One recent experience: a guy decides to get a beer late on Saturday night. There is a "No Parking Sign" outside the front door of the bar, so he locks his bike to the sign, and used another lock to secure the front wheel to the frame.

    When he comes out of the bar, the "No Parking Sign" is laying on the ground. It had been installed on a grass lawn, and someone just pulled out the sign and walked off with his bike.

    His friends looked around the neighborhood for his bike. They found it under a freeway overpass about three blocks from the bar. Judging from the damage to the lock and front wheel, the thief had been using broken blocks of concrete to try to break the lock on the front wheel. When the lock did not break, he gave up and just left the bike.

    So: Lesson One: don't lock your bike to poles installed in dirt or grass.

    As a group, we could probably get this thread up to about "Lesson Seventy-Five".

  14. #14
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    Quote Originally Posted by alanbikehouston
    Maybe this thread would be a good place to collect everyone's personal experiences with getting bikes stolen. Between all of us, as a group, we have probably seen every possible way to lose a bike.
    I've had 2 bikes stolen in my lifetime. the first was a bmx bike that I paid for myself when I was in 6th grade. I had left it laying on the front lawn of my house overnight, stupid mistake. The next one was my first year of college. Technically I didn't get it stolen, my sister had borrowed it and it was stolen while she was borrowing it.

    I'm lucky because I don't have to leave my bike outside for extended periods of time. I bring my bike in my office during the day and they live inside at night. The only times I leave them outside is when I run errands, and I always lock well and leave in a high-traffic area. I've been fortunate to be able to keep a close eye on my bikes.

  15. #15
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    Quote Originally Posted by operator
    You locked up a trek 2200 somewhere...?
    Yes it was locked alright. But that probably didn't even slow him down. All should have been on the parking lot camera. Oh if only they had film in that fake camera!

  16. #16
    Retrogrouch in Training bostontrevor's Avatar
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    I lost one off the second floor balcony of a traditional Boston three-decker (in Somerville, actually, but close enough). Someone climbed up using the ground floor patio, the 2nd floor railings, etc, right on the street and took my bike back over. Right on the damn street!!

    Lesson learned: never leave a bike unlocked outside. I bought a new bike.

    Eventually we moved from that place to the current place. How convenient, it had a front hallway and the door was always locked. The neighbors were nice enough, so in goes the bike next to everyone else's.

    Well one day not too long after moving in, the wife and I step out to go around the corner to grab a slice of pizza. We were literally gone for like 10 minutes. We come back to discover that the neighbors, while nice, had a habit of leaving their door and the front door open after letting their dog out. She's a marvelously well behaved mutt and apart from eating everything should could dig out of the trash she would just run around back in our little enclave and be generally awesome.

    Anyhow, in that short time, someone rolled my replacement bike (now a couple of years old) out the front door. In broad daylight. Even the people two doors down sitting on their steps claimed to have seen nothing. "Lots of people ride bikes." Thanks, ass lips.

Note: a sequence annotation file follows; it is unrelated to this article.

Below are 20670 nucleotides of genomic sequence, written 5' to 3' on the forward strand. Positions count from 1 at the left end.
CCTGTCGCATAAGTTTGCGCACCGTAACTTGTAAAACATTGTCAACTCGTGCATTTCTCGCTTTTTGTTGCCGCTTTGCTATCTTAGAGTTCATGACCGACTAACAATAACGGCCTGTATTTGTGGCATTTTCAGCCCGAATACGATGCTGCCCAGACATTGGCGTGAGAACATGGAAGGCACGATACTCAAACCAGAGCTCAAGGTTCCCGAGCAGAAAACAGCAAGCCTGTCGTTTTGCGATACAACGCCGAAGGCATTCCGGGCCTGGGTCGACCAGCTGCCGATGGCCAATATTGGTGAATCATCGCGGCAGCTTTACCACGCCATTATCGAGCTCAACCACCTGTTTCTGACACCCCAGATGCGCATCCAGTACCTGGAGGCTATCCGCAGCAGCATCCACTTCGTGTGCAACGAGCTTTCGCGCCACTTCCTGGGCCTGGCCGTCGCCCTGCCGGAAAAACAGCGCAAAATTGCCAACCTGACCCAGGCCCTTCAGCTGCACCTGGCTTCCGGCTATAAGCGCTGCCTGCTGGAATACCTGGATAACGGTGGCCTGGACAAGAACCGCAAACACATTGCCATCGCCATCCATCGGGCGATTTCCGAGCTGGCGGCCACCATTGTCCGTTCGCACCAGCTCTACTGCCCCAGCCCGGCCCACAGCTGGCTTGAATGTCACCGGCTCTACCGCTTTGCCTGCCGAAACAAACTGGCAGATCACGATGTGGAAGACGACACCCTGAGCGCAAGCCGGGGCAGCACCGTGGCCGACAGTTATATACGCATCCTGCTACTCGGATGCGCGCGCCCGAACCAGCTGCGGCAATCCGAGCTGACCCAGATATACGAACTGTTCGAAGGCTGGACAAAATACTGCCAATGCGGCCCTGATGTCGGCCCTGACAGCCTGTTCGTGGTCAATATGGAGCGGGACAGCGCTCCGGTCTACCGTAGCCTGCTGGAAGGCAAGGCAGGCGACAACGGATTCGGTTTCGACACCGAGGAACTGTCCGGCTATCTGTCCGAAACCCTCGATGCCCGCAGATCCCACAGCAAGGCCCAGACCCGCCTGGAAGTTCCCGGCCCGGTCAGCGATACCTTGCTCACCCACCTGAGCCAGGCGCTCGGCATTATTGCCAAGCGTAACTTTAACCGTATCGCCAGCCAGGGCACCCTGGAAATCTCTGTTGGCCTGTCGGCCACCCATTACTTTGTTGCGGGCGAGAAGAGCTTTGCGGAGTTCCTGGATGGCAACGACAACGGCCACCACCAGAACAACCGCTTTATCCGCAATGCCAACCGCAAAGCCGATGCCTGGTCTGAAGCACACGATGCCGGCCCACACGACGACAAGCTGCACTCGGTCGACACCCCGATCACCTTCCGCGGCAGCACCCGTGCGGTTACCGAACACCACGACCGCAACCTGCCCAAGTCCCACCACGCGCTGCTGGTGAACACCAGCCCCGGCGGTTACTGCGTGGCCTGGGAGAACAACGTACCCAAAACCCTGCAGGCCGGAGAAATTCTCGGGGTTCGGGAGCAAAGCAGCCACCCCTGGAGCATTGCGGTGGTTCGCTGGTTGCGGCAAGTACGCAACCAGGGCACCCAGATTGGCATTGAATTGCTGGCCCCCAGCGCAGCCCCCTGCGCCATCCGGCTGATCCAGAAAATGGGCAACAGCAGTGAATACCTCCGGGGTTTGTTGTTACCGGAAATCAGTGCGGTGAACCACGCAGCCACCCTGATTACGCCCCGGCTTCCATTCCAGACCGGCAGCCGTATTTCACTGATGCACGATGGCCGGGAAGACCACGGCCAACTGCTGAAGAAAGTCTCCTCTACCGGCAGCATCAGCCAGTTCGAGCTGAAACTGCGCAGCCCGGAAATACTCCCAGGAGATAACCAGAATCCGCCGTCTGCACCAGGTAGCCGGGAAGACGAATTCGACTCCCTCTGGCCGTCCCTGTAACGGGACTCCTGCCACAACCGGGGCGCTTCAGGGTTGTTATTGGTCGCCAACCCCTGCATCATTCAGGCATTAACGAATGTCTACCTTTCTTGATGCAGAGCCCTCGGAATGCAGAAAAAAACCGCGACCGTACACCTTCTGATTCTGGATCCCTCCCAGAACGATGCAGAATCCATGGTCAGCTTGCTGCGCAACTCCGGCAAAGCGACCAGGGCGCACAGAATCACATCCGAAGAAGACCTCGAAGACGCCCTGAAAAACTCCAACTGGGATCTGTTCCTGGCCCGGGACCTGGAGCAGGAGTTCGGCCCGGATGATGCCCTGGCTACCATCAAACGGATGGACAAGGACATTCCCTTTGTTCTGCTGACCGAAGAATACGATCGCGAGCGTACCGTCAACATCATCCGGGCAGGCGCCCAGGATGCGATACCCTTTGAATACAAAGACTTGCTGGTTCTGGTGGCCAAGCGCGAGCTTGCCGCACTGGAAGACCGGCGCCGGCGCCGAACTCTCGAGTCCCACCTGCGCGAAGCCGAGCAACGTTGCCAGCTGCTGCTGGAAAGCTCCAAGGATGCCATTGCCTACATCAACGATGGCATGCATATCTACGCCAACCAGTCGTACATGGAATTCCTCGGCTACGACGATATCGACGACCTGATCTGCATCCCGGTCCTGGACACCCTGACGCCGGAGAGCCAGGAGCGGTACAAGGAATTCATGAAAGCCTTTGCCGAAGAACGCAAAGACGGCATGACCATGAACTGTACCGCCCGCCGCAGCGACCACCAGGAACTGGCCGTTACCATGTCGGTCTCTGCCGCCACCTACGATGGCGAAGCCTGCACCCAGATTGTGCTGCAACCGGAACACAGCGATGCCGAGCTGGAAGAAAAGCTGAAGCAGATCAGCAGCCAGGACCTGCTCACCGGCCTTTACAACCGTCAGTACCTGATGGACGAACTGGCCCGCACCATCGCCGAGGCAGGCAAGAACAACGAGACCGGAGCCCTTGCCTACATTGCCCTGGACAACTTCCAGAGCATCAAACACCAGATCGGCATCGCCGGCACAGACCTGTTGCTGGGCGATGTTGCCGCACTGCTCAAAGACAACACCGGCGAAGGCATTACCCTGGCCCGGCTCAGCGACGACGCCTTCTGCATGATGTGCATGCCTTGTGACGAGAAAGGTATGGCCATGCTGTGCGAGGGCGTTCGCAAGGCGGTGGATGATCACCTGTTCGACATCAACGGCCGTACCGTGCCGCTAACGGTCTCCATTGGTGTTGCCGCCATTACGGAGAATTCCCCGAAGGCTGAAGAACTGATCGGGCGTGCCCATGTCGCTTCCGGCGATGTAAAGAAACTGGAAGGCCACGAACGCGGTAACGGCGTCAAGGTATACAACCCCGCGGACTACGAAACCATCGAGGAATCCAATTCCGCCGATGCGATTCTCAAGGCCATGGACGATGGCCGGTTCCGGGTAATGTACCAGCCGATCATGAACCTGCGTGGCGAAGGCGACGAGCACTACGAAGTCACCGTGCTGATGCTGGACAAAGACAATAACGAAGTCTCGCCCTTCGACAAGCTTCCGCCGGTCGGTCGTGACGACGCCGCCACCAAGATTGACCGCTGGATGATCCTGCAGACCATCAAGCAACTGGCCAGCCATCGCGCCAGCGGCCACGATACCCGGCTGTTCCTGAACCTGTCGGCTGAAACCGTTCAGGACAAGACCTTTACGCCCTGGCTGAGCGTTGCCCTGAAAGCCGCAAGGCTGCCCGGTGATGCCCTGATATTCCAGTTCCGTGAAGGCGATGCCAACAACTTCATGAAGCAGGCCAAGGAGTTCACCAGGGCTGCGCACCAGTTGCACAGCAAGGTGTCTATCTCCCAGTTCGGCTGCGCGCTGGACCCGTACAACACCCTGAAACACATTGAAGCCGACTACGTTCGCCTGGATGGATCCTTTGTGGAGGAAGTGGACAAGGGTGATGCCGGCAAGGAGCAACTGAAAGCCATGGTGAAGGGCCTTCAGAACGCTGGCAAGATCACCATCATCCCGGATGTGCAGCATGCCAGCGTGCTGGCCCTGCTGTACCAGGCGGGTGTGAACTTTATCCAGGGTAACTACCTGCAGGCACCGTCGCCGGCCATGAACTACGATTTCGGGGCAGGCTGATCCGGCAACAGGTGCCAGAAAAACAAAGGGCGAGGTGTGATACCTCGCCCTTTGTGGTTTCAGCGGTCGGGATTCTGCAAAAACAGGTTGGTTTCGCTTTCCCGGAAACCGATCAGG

Lesson learned: don't leave the bike unlocked inside.

    I've since replaced that bike and added several more to the stable. That front hallway features no fewer than 3 of my bikes now. At no time does any of them go unlocked. Generally the "nicer" (hey, it's all relative, right) ones are not just free locked, but locked to a security cable looped to an old radiator in there.

    Any time I go anywhere, even if I bring my bike inside, it's locked. Locked, locked, locked.

    I suppose one day lesson three will be "never leave a bike free locked inside."

  17. #17
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    Rode a bike across the Nullarbor, ended up back at home in Tasmania. I stayed at a place with a carport and I religiously locked my bike to one of the posts every night. Got up one morning, then noticed the bike was gone. I had forgotten once to lock it up. My replacement bike went into a shed around the back where a rather large and noisy dog roamed. I didn't really miss the bike that was stolen. It was a low-end steel job, but it got me into cycle touring.

  18. #18
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    I used to leave my spare lock key in my desk drawer in college. My roomate new it was there and had permssion to borrow my bike after his got smashed with a hammer by some vandels. But he left it on main campus in front of his building for about a week and when I finally went to get it it was gone. He'd already moved out for the semester so I never did get him to replace it for me.
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  19. #19
    Senior Member cabana 4 life's Avatar
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    This girl who works for my brother told me the best story. When she was in high school her bike got stolen from her house,its like three miles from school. Any way she had to walk to school , like a week later she went to school in the morning and there was her bike in the hallway. She got on it and rode it home, no idea who took or returned it.

  20. #20
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    Getting your bike ripped off is a total bummer, but it happens. Things I've learned the hard way are.....

    90% of the time it's homeless drunks or junkies who steal bikes-- they will smash your bike trying to steal it if they can't get the lock off, so a really tough lock won't always save you.

    10% of thieves are other cyclists-- punks who build bikes by ripping off parts. Never own anything Campy or Dura Ace. Some little bastard will take it for a free upgrade.

    I think taking the seat of a bike will stop maybe 50% of all thieves. No pawnshop will pay for bike without a seat and it's all about getting $40 bucks for rock or tar in an hour or less.

    It just makes me so $#*(!@$#%^^* mad!!